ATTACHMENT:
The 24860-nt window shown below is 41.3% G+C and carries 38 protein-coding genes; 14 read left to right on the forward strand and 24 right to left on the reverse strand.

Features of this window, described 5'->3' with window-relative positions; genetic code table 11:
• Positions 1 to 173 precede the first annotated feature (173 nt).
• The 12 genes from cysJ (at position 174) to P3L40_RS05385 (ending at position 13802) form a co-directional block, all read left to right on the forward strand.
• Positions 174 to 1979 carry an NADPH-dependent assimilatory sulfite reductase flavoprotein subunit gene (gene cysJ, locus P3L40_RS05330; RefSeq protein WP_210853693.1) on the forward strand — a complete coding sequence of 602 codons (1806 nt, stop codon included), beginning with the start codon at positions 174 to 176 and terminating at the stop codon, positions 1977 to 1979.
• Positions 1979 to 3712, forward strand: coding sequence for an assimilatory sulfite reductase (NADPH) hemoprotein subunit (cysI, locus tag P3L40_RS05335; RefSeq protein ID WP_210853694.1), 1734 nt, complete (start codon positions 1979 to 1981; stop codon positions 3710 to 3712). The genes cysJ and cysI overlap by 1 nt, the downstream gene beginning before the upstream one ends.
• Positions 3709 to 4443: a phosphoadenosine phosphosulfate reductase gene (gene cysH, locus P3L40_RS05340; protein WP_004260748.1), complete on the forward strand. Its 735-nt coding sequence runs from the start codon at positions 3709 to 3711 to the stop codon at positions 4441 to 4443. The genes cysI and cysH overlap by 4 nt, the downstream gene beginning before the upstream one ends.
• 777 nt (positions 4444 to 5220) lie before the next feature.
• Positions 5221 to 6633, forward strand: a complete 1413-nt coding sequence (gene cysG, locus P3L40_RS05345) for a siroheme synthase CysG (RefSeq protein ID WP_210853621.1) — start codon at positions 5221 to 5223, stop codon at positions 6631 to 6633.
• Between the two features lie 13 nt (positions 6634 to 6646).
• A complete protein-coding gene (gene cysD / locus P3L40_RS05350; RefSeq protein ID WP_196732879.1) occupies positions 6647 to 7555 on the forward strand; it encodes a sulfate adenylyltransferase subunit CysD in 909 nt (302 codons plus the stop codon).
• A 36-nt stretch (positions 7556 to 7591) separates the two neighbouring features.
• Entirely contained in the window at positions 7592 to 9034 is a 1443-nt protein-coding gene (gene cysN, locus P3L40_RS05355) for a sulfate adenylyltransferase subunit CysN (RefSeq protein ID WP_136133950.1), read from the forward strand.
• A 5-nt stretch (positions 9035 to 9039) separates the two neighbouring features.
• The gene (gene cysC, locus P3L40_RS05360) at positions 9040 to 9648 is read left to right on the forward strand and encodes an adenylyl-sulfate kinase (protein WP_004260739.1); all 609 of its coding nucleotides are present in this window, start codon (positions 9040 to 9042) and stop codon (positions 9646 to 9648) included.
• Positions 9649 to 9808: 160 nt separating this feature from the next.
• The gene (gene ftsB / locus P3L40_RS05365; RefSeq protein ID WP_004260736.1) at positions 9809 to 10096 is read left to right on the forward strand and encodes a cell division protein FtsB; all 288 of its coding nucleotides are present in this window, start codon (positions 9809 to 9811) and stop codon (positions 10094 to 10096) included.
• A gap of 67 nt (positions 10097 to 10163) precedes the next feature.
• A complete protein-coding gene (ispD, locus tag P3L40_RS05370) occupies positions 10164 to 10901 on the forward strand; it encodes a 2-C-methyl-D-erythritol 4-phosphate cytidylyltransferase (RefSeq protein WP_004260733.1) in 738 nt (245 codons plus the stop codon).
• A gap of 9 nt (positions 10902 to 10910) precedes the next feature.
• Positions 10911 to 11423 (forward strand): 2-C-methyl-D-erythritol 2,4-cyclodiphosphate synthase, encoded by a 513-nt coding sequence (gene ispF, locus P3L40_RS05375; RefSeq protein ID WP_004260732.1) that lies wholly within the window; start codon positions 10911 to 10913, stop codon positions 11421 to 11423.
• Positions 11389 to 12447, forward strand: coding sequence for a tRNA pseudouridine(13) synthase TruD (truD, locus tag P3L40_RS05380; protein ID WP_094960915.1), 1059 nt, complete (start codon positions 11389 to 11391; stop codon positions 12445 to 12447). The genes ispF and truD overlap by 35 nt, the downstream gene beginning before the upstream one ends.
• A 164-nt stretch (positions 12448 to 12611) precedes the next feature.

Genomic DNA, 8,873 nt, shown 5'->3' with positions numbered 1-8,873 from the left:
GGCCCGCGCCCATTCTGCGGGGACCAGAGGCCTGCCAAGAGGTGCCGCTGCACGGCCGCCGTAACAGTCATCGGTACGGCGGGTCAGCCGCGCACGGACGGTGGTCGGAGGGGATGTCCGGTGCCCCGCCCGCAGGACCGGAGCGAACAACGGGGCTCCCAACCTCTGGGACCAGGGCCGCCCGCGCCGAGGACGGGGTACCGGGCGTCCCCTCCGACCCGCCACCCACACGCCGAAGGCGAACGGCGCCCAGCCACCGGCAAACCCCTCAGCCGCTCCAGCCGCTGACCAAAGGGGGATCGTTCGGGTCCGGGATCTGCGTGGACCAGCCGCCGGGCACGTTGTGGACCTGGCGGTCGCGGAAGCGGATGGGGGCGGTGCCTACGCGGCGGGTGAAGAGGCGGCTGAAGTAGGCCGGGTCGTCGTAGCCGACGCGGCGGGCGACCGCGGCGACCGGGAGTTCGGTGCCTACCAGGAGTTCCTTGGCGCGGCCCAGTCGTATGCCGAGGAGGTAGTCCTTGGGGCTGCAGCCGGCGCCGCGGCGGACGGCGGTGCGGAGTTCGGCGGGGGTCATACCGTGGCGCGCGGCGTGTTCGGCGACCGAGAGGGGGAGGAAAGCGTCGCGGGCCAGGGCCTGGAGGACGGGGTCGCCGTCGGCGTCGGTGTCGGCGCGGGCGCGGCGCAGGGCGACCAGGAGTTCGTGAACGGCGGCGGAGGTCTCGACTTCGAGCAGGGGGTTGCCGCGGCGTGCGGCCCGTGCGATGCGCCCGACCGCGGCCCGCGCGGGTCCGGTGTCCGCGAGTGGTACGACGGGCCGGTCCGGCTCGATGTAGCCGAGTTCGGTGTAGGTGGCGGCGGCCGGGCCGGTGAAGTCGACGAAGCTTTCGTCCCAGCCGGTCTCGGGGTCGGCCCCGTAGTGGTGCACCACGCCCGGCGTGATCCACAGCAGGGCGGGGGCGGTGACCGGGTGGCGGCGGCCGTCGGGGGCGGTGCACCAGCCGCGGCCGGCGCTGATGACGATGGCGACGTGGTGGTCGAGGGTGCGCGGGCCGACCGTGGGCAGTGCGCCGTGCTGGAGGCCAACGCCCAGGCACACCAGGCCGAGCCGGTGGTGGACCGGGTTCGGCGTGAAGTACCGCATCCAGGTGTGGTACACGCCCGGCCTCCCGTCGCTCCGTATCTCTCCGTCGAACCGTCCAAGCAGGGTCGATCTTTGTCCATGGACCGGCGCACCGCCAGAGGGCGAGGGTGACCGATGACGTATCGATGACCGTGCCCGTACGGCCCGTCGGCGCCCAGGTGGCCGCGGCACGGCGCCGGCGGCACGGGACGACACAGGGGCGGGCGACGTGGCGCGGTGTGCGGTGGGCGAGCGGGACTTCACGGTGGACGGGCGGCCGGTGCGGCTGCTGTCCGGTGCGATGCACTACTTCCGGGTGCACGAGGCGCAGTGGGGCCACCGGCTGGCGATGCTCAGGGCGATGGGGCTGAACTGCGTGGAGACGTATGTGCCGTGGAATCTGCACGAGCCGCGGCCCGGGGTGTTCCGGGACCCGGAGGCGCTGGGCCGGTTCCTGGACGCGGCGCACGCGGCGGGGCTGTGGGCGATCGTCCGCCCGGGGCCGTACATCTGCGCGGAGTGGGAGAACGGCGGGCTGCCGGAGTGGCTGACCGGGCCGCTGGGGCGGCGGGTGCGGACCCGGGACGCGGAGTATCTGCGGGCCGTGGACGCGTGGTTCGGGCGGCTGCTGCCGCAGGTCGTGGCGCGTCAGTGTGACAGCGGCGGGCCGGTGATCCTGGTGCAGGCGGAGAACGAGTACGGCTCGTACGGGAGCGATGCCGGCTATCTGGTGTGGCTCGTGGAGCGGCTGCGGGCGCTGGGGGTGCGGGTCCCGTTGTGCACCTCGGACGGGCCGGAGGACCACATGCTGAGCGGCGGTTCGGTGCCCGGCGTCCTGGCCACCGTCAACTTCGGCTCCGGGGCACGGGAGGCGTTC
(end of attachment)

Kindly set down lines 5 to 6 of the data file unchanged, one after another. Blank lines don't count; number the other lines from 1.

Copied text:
• Positions 174 to 1979 carry an NADPH-dependent assimilatory sulfite reductase flavoprotein subunit gene (gene cysJ, locus P3L40_RS05330; RefSeq protein WP_210853693.1) on the forward strand — a complete coding sequence of 602 codons (1806 nt, stop codon included), beginning with the start codon at positions 174 to 176 and terminating at the stop codon, positions 1977 to 1979.
• Positions 1979 to 3712, forward strand: coding sequence for an assimilatory sulfite reductase (NADPH) hemoprotein subunit (cysI, locus tag P3L40_RS05335; RefSeq protein ID WP_210853694.1), 1734 nt, complete (start codon positions 1979 to 1981; stop codon positions 3710 to 3712). The genes cysJ and cysI overlap by 1 nt, the downstream gene beginning before the upstream one ends.